The BART board has finally approved a plan to finance a long-awaited connector to the Oakland Airport, according to the Chron. The $522 million infrastructure project is being made possible in part by President Obama's stimulus package. Although many transit activists oppose the project, the BART board's decision was solid. The project will generate much-needed construction jobs for the area and will ultimately provide a seamless transition for airport customers from the Oakland Coliseum BART station. The easy-to-use elevated electronic tram also will coax airline passengers out of their cars and onto BART, thereby reducing greenhouse gas emissions. For years, most Oakland Airport customers have chosen to drive, in part because of the inconvenience of BART's bus shuttle. The connector also promises to increase revenues for the struggling Port of Oakland, which owns and operates the underperforming airport.
Critics of the connector complained that it will be a waste of taxpayer funds, and urged BART to install an upgraded bus service to the airport. But the improved bus service would still create the same problems for airport customers. That is, they'd have to drag their luggage out of BART, walk out onto the street, and then hoist their bags onto a bus. With the elevated connector, the transition will be essentially the same as changing trains. The connector also will be attractive for suburban customers concerned about having to wait outside the Coliseum station for a bus, especially late in the evening.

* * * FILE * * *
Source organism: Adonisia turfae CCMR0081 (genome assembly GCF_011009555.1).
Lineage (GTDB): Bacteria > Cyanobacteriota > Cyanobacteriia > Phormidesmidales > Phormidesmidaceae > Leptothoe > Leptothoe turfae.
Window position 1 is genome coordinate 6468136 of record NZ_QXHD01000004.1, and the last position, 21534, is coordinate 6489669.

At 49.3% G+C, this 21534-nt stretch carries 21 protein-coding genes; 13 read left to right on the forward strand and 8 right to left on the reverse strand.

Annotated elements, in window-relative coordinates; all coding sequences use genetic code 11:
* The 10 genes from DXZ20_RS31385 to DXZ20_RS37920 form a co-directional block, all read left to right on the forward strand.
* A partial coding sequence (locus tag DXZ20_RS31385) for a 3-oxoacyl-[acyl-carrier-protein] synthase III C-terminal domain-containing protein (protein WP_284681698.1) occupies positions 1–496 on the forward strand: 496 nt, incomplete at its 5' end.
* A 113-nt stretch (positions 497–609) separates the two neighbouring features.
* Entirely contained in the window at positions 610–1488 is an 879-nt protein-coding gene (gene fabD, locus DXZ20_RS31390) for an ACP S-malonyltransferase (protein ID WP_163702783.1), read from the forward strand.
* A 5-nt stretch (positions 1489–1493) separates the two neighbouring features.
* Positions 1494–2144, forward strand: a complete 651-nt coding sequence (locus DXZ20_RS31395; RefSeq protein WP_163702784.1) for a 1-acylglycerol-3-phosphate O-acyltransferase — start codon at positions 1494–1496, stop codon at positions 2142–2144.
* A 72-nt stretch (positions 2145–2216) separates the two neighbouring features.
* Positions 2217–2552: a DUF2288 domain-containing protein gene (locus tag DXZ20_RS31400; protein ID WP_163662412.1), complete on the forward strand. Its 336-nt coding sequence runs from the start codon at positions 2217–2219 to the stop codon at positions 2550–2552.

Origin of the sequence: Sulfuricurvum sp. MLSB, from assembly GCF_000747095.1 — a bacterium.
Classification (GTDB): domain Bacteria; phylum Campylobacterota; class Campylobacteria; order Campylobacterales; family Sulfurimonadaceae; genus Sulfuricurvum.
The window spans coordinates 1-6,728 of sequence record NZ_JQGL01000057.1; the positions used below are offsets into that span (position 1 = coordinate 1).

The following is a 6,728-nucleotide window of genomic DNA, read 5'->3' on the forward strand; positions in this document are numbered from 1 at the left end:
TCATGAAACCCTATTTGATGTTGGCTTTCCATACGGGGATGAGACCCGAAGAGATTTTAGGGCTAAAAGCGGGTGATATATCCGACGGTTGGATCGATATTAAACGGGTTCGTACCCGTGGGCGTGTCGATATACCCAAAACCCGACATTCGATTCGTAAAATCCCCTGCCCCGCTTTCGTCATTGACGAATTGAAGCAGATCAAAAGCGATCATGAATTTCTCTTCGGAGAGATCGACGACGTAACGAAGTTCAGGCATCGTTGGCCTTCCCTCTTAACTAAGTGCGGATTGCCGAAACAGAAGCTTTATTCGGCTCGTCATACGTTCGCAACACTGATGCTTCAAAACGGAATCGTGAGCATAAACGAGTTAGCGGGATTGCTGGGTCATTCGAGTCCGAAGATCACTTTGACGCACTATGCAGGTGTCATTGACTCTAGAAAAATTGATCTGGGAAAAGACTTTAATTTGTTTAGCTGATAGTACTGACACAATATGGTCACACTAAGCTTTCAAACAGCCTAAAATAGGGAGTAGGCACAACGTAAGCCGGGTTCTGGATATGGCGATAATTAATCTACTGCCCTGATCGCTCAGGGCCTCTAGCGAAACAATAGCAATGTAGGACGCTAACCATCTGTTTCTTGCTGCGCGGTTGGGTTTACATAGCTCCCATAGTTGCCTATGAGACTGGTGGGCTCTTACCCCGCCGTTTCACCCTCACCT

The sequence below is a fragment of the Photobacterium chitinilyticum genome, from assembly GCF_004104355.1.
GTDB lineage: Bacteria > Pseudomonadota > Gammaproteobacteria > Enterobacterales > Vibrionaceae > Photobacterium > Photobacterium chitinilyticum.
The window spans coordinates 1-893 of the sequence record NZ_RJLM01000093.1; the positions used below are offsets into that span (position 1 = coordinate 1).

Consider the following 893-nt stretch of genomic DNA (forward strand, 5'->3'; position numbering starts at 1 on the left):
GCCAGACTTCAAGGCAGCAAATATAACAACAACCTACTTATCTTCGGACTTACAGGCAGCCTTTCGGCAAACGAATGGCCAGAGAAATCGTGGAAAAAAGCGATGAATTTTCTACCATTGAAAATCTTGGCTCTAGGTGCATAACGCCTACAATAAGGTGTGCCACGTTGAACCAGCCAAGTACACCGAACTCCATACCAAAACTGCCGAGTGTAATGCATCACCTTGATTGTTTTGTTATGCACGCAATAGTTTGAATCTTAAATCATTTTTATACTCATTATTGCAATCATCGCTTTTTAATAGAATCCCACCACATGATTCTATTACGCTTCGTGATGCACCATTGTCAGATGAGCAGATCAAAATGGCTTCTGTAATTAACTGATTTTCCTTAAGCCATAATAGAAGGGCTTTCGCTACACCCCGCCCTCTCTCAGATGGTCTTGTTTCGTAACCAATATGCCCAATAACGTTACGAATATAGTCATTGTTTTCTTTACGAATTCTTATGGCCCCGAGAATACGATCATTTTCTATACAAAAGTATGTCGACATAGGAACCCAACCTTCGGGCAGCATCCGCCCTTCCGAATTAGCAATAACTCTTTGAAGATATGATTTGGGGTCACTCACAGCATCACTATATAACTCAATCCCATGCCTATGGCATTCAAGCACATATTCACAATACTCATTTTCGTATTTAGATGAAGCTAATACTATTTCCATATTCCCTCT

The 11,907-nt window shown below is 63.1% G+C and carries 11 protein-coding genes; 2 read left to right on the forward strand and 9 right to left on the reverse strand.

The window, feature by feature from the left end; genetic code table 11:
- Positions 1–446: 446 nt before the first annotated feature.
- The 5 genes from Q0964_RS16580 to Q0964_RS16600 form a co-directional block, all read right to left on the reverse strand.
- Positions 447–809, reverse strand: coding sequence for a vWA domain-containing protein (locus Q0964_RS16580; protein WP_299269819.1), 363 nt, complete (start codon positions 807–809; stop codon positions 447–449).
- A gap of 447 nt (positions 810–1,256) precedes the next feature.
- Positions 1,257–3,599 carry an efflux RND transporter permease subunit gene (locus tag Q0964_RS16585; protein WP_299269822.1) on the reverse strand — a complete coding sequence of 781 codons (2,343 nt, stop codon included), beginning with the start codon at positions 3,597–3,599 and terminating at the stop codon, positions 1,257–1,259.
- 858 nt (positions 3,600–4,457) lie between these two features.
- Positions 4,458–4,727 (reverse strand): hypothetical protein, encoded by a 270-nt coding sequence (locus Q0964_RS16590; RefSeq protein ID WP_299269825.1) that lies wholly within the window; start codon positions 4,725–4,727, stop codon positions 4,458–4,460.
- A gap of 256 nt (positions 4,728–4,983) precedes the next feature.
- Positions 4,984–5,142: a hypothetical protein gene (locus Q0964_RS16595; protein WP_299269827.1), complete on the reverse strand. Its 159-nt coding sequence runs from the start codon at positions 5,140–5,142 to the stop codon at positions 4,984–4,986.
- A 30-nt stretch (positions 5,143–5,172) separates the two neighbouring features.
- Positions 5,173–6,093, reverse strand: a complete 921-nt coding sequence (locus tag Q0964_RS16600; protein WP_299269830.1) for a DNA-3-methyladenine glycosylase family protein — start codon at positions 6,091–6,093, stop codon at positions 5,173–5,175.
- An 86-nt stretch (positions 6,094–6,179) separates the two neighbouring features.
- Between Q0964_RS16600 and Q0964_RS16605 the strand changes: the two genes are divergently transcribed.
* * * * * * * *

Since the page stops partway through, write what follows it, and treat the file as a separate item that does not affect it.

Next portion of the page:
As for the expense of the project, there's no doubt that a half-billion dollars is a lot of money. But nearly all of it will be spent on construction jobs exactly the kind of economic stimulus that the president was looking for. Opponents, by contrast, argued that an improved bus service might help the struggling Hegenberger business corridor. But it's hard to see how an improved airport shuttle would be a boon for local shopkeepers, unless the shuttle made stops on the way which would then defeat its primary purpose of getting passengers to and from the airport as quickly as possible.
Opponents of the project now are pinning their hopes on convincing the Port of Oakland not to go through with the plan. The cash-strapped port must pony up $44 million for the project. But opponents shouldn't hold their breaths, because the port board has historically been a big supporter of the connector and likely will just pass its costs onto airline customers.